Faced with a healthy response to its invitation to ocean energy projects, the government of Scotland has awarded 13 million pounds (US$25.4 million) to developers of marine projects, most to be deployed in Scotland’s Orkney Islands.
Last year, the Scottish Executive invited applications for 8 million pounds (US$15.6 million) in assistance for development of ocean energy projects. (HNN 10/30/06) Deputy First Minister Nicol Stephen announced February 20 that nine projects would share the 13 million pounds, an increase of 5.15 million pounds (US$10.07 million) to meet developer demand.
The funding will be supplemented by an additional 500,000 pounds (US$978,400) to develop a testing berth at the European Marine Energy Center (EMEC) being developed at Orkney.
�The increase in the value of the fund is a mark of the importance we give to marine energy developments,� Stephen said. �Scotland has the potential to generate a quarter of Europe’s marine energy and kick-starting the sector is vital if we are to create a significant industry based in Scotland and meet our long-term renewables targets.�
The devices are expected to be deployed this year, with full commissioning in 2008. Most are to be in and around EMEC at Orkney. An additional 2.5 million pounds (US$4.89 million) has been reserved for upgrading the EMEC site to help accommodate the devices.
Winning developers are:
o CRE Energy Ltd., 4.141 million pounds (US$8.1 million), for four of Ocean Power Delivery’s 750-kW Pelamis wave power generators in a single array totaling 3 MW;
o AWS Ocean Energy, 2.128 million pounds (US$4.16 million), for a 500-kW Archimedes Wave Swing wave energy converter at EMEC;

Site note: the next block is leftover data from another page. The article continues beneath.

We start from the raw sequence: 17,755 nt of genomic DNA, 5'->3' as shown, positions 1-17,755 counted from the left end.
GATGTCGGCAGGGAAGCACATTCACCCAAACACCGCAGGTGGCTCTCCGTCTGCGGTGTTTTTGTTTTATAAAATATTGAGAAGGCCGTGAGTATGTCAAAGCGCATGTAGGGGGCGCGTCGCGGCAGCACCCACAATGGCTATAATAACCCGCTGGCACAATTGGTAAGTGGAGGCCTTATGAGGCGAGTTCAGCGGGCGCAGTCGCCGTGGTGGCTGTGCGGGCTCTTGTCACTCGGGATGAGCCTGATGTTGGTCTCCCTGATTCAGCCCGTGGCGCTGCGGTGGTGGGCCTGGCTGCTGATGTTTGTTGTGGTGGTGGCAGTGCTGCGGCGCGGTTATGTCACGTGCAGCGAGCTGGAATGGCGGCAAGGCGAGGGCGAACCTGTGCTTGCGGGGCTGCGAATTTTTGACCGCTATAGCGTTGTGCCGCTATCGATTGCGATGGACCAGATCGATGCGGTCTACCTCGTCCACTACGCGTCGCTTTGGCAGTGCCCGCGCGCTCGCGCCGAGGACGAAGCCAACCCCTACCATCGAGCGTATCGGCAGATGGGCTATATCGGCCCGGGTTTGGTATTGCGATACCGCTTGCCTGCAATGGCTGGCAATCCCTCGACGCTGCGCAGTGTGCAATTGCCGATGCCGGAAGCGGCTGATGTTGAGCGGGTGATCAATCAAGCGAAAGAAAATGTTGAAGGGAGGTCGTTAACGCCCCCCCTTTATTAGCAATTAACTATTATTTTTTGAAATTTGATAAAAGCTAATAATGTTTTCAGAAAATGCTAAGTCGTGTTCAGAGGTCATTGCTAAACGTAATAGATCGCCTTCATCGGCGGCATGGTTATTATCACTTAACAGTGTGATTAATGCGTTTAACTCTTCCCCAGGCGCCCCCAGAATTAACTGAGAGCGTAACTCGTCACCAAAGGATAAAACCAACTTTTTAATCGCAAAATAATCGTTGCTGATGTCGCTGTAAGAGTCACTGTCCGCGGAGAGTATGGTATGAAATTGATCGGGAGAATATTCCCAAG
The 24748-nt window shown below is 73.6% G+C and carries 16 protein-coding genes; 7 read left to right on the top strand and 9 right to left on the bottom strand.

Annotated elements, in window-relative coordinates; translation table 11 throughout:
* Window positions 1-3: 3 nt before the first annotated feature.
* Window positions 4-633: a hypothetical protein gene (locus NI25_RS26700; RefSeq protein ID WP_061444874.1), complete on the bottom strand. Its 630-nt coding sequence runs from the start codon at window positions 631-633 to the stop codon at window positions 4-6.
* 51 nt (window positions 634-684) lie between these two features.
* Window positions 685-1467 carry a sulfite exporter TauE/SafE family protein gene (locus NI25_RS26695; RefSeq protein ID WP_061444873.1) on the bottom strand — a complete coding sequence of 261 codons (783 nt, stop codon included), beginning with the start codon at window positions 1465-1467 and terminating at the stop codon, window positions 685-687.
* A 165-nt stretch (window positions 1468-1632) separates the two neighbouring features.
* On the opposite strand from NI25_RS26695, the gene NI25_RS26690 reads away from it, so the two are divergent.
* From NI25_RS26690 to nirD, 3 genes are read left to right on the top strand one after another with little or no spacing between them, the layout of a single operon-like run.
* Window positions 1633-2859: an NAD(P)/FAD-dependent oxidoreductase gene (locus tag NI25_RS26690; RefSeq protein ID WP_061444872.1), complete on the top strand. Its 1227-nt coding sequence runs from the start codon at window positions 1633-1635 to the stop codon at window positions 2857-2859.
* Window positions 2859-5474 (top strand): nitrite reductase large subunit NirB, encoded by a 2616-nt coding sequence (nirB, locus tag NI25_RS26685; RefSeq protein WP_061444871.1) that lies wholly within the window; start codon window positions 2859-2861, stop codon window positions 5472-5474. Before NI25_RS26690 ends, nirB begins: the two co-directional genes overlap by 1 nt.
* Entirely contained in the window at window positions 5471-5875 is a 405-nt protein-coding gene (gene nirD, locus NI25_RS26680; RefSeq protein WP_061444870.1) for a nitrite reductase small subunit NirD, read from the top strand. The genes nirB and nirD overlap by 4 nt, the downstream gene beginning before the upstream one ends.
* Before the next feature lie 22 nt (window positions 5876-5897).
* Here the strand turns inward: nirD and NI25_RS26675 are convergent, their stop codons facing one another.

o ScotRenewables, 1.796 million pounds (US$3.5 million), for the SRTT, a floating tidal stream energy converter employing dual horizontal-axis rotors driving generators in subsurface nacelles;
o Open Hydro, 1.214 million pounds (US$2.37 million), for a 250-kW Open-Centre turbine on the seabed at EMEC;
o Ocean Power Technologies, 598,000 pounds (US$1.16 million), for a 150-kW PowerBuoy, which moves up and down on a central spar as waves pass by (HNN 9/22/06);
o Aquamarine, 275,000 pounds (US$538,000), for Oyster devices to utilize waves in near-shore locations;
o CleanTechCom, 273,000 pounds (US$534,120), for two 1-meter-diameter siphon pipes that pass through the No. 1 Churchill Barrier on land at the northern tip of Lamb Holm Island at Orkney;
o Wavegen, 149,000 pounds (US$291,520), for an advanced Wells turbine system on the Western Isles at Siadar, being developed with npower Renewables, using Wavegen’s existing Oscillating Water Column at the Limpet site near Portnahaven on Islay Island (HNN 11/24/06); and
o Tidal Generation, 77,000 pounds (US$150,650), for extraction of a core sample of seabed from the berth area that Tidal Generation’s machine will occupy.
Scottish Power plans world’s biggest wave farm
Scottish Power announced February 20 it plans to develop the world’s biggest wave power generation project at EMEC in the Orkneys. (HNN 2/21/07) The British utility said it hopes to get the 10 million pound (US$19.5 million), 3-MW wave power farm running by 2008.
Four 160-meter-long Pelamis “Sea Snake” wave power generators developed by Ocean Power Delivery should produce enough power for 2,000 homes, Scottish Power said.
“It will be a test of the actual devices that will be used commercially and, if successful, should help propel Scotland into the forefront of marine energy throughout the world,” Scottish Power’s renewables director, Keith Anderson, said. “This kind of marine generator can make the best use of Scotland’s natural resources and help combat the threat of global warming in the future.”